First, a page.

Pentagon downplays Russian warships arriving in Cuba

The Pentagon is downplaying Wednesday's arrival of four Russian Navy ships in Cuba as U.S. officials acknowledge that U.S. Navy ships "actively monitored" the Russian ships as they made their way to a port of call in Havana.

On Thursday the U.S. military announced that a U.S. submarine had arrived at the U.S. Naval base in Guantanamo Bay, Cuba in an apparent show of U.S. force in the Caribbean region.

At Wednesday's Pentagon press briefing, spokesperson Sabrina Singh downplayed the Russian naval flotilla's arrival in Havana noting that it's happened multiple times over the years but acknowledged that U.S. military assets had been tracking the ships on their way to Cuba.

"We've been tracking the Russians plans for this," Sabrina Singh, the Pentagon's deputy press secretary told reporters Wednesday.

PHOTO: Russian frigate Admiral Gorshkov enters Havana's bay, Cuba, June 12, 2024.  (Stringer/Reuters)
PHOTO: Russian frigate Admiral Gorshkov enters Havana's bay, Cuba, June 12, 2024. (Stringer/Reuters)

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The Russian ships' transit towards Cuba was monitored by six warships from the United States Navy, Canada, and France. They included the U.S. Navy destroyers USS Donald Cook, USS Delbert Black, USS Truxton, U.S. Coast Guard Cutter Stone, the Canadian frigate HMCS Ville de Quebec, and a French Lafayette class frigate.

"This is not a surprise we've seen them do this these type of port calls before and these are routine naval visits that we've seen under different administrations," Singh said.

PHOTO: A tug boat manoeuvres Russian nuclear-powered cruise missile submarine Kazan as it docks in Havana's bay, Cuba, June 12, 2024.  (Alexandre Meneghini/Reuters)
PHOTO: A tug boat manoeuvres Russian nuclear-powered cruise missile submarine Kazan as it docks in Havana's bay, Cuba, June 12, 2024. (Alexandre Meneghini/Reuters)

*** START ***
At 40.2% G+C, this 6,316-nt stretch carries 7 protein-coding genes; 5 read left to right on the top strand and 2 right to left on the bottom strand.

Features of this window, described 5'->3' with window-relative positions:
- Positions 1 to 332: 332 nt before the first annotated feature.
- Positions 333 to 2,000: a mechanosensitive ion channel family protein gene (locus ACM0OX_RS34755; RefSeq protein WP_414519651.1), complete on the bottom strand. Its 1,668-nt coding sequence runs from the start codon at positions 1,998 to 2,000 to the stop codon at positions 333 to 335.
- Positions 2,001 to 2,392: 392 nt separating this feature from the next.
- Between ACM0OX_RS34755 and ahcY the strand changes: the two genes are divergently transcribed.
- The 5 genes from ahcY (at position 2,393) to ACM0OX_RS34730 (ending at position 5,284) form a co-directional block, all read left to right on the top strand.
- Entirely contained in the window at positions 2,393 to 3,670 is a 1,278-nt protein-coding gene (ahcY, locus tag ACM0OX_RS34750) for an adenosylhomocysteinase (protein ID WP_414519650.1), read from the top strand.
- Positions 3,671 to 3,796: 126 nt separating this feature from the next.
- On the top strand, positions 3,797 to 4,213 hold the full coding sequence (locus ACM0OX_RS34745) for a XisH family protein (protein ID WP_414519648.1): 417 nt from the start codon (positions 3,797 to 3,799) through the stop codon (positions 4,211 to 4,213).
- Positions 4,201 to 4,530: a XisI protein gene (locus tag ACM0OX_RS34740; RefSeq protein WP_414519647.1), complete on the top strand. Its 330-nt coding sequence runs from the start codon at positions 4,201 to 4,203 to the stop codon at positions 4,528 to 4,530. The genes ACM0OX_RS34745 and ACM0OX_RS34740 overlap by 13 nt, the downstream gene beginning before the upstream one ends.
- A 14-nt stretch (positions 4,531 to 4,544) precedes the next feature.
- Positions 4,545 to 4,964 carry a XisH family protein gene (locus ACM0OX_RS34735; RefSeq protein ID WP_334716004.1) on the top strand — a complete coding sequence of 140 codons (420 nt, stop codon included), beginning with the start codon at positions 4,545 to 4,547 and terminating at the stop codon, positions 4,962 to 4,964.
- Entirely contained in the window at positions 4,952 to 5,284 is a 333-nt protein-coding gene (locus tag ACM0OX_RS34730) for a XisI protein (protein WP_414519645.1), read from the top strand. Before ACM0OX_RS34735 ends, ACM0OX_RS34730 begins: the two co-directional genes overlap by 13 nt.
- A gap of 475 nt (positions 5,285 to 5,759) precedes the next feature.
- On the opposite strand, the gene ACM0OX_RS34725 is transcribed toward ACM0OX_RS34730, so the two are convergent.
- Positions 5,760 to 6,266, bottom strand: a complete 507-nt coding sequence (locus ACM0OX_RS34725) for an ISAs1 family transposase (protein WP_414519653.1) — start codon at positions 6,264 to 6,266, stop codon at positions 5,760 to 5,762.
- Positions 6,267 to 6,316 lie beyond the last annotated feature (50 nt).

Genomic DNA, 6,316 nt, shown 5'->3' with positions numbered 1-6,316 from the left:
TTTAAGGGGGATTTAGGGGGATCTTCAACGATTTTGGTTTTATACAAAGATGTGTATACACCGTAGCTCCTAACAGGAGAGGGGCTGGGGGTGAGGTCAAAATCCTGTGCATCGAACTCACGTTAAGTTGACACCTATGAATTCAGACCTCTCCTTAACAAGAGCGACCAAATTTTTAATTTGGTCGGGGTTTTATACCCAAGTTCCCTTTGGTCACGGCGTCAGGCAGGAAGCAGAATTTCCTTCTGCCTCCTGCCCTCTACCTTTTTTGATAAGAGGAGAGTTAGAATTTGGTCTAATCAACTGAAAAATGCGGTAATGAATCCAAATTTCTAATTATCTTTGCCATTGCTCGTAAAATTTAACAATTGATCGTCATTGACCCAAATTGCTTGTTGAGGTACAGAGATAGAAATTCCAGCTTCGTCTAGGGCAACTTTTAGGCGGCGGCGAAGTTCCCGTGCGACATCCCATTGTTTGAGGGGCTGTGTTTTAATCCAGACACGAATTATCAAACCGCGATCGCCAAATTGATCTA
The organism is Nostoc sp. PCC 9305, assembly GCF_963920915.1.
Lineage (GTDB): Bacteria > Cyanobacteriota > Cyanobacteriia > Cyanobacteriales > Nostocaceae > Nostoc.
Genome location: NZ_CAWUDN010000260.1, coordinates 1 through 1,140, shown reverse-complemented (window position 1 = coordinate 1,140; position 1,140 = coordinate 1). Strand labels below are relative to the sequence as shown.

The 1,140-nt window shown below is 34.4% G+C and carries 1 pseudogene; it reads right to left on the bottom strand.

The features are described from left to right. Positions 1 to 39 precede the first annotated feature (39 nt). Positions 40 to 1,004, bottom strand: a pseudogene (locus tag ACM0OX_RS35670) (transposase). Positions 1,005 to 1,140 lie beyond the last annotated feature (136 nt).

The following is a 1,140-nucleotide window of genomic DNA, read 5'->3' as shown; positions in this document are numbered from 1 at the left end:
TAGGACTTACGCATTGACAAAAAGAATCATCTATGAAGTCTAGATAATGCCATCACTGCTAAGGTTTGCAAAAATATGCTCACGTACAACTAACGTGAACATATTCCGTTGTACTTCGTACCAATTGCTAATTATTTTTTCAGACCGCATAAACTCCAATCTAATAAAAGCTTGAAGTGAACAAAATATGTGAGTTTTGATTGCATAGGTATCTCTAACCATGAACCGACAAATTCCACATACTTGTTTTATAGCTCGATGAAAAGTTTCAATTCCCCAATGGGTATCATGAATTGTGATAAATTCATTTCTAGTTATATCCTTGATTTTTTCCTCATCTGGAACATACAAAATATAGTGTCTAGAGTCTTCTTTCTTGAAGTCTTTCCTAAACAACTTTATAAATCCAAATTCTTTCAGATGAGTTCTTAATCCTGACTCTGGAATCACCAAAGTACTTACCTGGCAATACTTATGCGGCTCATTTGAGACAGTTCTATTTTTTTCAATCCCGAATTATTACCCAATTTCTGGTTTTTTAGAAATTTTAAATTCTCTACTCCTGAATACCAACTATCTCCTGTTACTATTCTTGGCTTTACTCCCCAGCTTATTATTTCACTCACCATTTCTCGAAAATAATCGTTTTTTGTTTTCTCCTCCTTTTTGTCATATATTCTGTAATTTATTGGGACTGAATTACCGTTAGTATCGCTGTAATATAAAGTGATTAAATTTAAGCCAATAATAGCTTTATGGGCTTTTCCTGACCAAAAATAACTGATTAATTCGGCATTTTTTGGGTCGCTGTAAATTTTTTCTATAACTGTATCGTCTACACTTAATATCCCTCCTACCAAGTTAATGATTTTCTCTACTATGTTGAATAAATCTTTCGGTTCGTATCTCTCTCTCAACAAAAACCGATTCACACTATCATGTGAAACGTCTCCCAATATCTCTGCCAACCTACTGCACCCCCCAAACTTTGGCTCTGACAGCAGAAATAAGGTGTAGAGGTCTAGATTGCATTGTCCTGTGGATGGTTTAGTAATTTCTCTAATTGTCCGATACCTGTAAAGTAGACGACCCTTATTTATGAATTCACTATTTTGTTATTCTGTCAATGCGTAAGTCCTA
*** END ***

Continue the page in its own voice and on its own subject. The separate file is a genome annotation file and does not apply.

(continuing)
"We're always constantly going to monitor any foreign vessels operating near U.S. territorial waters," she added. U.S. territorial waters stretch out 12 nautical miles from the coastline.

A U.S. official said the Russian ships came 30 miles from the American coastline as they transited the Atlantic Ocean.

On Thursday, U.S. Southern Command disclosed that a U.S. submarine had pulled into the U.S. Naval base at Guantanamo Bay, Cuba in an apparent show of U.S. force in the region though it was labeled as a "routine port visit".

"The fast-attack submarine USS Helena is in Guantanamo Bay, Cuba as part of a routine port visit as it transits the U.S. Southern Command geographic area of responsibility while conducting its global maritime security and national defense mission," said a SOUTHCOM statement posted on X. "The vessel's location and transit were previously planned."

Russia's Defense Ministry has been very open about the port of call in Havana being made by the frigate "Admiral Gorshkov," the nuclear-powered submarine "Kazan," the sea supply tanker "Akademik Pashin" and the ocean rescue tug "Nikolai Chiker."

PHOTO: The rescue and tugboat Nicolay Chiker, part of the Russian naval detachment visiting Cuba, arrives at Havana's harbour, June 12, 2024.  (Adalberto Roque/AFP via Getty Images)
PHOTO: The rescue and tugboat Nicolay Chiker, part of the Russian naval detachment visiting Cuba, arrives at Havana's harbour, June 12, 2024. (Adalberto Roque/AFP via Getty Images)

Cuba's defense ministry has described the visit as "keeping with the historical friendly ties between Cuba and the Russian Federation and is fully consistent with international rules." In a statement, the ministry said "none of the ships carry nuclear weapons, due to which our country does not pose any threat to the region."

Even though the Russian ships are in port, Singh said the U.S. was "going to continue to monitor what's happening in the region."

According to the Pentagon, Russia has sailed warships into the Western Hemisphere yearly from 2013 to 2020 with regular port visits into Havana.

The most recent docking of a warship was in June 2023 though the most recent military exercise in the region was in 2008 with Venezuela.

A U.S. official said that the port visit to Havana will last a few days and that sometime next week the Russian flotilla is expected to make a port of call in Venezuela.

The Russian Navy ships will not be the only warships from a foreign military power making port in Havana this week.

The Canadian patrol vessel HMCS Margaret Brooke will conduct a port visit to Havana from June 14 to 17, the first time that a Canadian warship has made a port of call there since 2016.

Pentagon downplays Russian warships arriving in Cuba originally appeared on abcnews.go.com